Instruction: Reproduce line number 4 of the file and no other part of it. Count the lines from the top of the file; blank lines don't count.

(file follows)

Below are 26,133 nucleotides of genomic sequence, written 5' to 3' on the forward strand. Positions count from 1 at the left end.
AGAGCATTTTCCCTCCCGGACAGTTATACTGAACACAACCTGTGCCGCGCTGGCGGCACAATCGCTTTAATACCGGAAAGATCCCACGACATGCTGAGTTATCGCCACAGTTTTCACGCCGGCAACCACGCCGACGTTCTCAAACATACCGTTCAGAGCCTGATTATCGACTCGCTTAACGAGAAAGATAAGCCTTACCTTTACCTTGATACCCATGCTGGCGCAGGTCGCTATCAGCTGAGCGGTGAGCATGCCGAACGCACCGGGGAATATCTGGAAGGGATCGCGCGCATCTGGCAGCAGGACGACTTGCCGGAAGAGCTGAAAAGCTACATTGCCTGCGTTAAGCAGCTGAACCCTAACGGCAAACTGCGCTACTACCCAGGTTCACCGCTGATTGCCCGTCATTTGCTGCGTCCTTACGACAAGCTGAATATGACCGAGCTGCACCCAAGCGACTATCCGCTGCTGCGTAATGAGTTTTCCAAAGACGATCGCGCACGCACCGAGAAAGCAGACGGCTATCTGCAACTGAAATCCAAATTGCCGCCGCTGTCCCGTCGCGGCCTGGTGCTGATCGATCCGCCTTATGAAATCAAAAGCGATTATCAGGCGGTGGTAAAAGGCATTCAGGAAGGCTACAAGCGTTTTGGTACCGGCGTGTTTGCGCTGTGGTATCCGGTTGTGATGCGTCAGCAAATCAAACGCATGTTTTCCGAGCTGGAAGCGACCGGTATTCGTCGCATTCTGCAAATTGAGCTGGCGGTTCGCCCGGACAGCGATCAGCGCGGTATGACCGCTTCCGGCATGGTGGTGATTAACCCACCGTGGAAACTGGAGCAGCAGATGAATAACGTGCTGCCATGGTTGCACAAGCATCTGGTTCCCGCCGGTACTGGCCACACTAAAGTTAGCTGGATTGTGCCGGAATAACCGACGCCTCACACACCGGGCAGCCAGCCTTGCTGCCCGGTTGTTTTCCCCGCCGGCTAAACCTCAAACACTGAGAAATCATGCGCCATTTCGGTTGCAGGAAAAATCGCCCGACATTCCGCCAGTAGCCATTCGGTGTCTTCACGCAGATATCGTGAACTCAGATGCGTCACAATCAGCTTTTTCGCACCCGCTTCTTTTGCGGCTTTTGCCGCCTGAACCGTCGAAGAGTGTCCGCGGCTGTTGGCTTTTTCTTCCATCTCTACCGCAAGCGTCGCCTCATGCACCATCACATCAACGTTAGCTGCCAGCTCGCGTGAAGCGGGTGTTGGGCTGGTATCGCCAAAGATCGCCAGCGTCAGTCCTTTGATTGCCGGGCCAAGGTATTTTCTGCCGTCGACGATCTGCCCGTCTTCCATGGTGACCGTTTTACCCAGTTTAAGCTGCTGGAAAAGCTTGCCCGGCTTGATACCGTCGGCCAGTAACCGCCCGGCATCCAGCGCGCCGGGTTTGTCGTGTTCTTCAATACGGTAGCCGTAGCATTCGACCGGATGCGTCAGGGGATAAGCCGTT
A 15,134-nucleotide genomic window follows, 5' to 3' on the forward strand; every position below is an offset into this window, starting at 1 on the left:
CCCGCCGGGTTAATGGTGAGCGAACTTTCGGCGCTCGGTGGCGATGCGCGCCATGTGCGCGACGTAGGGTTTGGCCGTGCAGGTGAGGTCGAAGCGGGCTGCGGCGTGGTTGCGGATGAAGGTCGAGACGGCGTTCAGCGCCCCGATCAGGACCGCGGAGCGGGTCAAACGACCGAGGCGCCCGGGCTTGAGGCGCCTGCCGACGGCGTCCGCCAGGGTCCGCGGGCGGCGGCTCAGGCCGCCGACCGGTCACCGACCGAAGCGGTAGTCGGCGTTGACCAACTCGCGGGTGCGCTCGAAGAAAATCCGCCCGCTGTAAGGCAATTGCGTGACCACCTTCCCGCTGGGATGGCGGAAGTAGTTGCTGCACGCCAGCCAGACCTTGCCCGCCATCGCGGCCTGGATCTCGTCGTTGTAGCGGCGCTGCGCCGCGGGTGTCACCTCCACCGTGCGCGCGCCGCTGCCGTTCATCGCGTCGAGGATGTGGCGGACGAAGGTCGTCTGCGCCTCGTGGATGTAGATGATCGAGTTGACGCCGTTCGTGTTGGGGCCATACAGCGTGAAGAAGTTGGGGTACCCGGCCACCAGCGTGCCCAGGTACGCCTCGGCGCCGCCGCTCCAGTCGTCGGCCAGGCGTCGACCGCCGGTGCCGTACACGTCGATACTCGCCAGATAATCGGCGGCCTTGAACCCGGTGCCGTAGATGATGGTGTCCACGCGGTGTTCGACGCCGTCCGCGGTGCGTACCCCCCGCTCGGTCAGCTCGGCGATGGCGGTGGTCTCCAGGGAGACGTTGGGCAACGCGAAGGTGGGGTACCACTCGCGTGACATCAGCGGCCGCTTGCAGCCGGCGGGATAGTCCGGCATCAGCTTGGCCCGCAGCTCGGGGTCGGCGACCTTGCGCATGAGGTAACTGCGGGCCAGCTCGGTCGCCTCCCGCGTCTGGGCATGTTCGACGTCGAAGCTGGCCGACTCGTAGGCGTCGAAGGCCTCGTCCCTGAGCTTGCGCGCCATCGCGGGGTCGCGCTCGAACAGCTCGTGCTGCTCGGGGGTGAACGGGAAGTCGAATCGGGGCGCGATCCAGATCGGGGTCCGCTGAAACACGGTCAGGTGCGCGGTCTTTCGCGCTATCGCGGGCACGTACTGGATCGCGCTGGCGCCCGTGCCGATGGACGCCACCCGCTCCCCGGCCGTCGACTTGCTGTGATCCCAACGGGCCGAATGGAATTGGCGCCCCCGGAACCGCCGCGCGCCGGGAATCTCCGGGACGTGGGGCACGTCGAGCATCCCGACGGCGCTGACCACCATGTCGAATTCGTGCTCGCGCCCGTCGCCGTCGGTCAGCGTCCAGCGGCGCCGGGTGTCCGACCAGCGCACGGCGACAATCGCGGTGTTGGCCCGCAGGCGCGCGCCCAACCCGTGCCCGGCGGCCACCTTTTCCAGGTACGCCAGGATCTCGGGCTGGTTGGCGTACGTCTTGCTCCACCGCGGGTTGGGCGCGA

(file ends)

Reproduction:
CCCGCCGGGTTAATGGTGAGCGAACTTTCGGCGCTCGGTGGCGATGCGCGCCATGTGCGCGACGTAGGGTTTGGCCGTGCAGGTGAGGTCGAAGCGGGCTGCGGCGTGGTTGCGGATGAAGGTCGAGACGGCGTTCAGCGCCCCGATCAGGACCGCGGAGCGGGTCAAACGACCGAGGCGCCCGGGCTTGAGGCGCCTGCCGACGGCGTCCGCCAGGGTCCGCGGGCGGCGGCTCAGGCCGCCGACCGGTCACCGACCGAAGCGGTAGTCGGCGTTGACCAACTCGCGGGTGCGCTCGAAGAAAATCCGCCCGCTGTAAGGCAATTGCGTGACCACCTTCCCGCTGGGATGGCGGAAGTAGTTGCTGCACGCCAGCCAGACCTTGCCCGCCATCGCGGCCTGGATCTCGTCGTTGTAGCGGCGCTGCGCCGCGGGTGTCACCTCCACCGTGCGCGCGCCGCTGCCGTTCATCGCGTCGAGGATGTGGCGGACGAAGGTCGTCTGCGCCTCGTGGATGTAGATGATCGAGTTGACGCCGTTCGTGTTGGGGCCATACAGCGTGAAGAAGTTGGGGTACCCGGCCACCAGCGTGCCCAGGTACGCCTCGGCGCCGCCGCTCCAGTCGTCGGCCAGGCGTCGACCGCCGGTGCCGTACACGTCGATACTCGCCAGATAATCGGCGGCCTTGAACCCGGTGCCGTAGATGATGGTGTCCACGCGGTGTTCGACGCCGTCCGCGGTGCGTACCCCCCGCTCGGTCAGCTCGGCGATGGCGGTGGTCTCCAGGGAGACGTTGGGCAACGCGAAGGTGGGGTACCACTCGCGTGACATCAGCGGCCGCTTGCAGCCGGCGGGATAGTCCGGCATCAGCTTGGCCCGCAGCTCGGGGTCGGCGACCTTGCGCATGAGGTAACTGCGGGCCAGCTCGGTCGCCTCCCGCGTCTGGGCATGTTCGACGTCGAAGCTGGCCGACTCGTAGGCGTCGAAGGCCTCGTCCCTGAGCTTGCGCGCCATCGCGGGGTCGCGCTCGAACAGCTCGTGCTGCTCGGGGGTGAACGGGAAGTCGAATCGGGGCGCGATCCAGATCGGGGTCCGCTGAAACACGGTCAGGTGCGCGGTCTTTCGCGCTATCGCGGGCACGTACTGGATCGCGCTGGCGCCCGTGCCGATGGACGCCACCCGCTCCCCGGCCGTCGACTTGCTGTGATCCCAACGGGCCGAATGGAATTGGCGCCCCCGGAACCGCCGCGCGCCGGGAATCTCCGGGACGTGGGGCACGTCGAGCATCCCGACGGCGCTGACCACCATGTCGAATTCGTGCTCGCGCCCGTCGCCGTCGGTCAGCGTCCAGCGGCGCCGGGTGTCCGACCAGCGCACGGCGACAATCGCGGTGTTGGCCCGCAGGCGCGCGCCCAACCCGTGCCCGGCGGCCACCTTTTCCAGGTACGCCAGGATCTCGGGCTGGTTGGCGTACGTCTTGCTCCACCGCGGGTTGGGCGCGA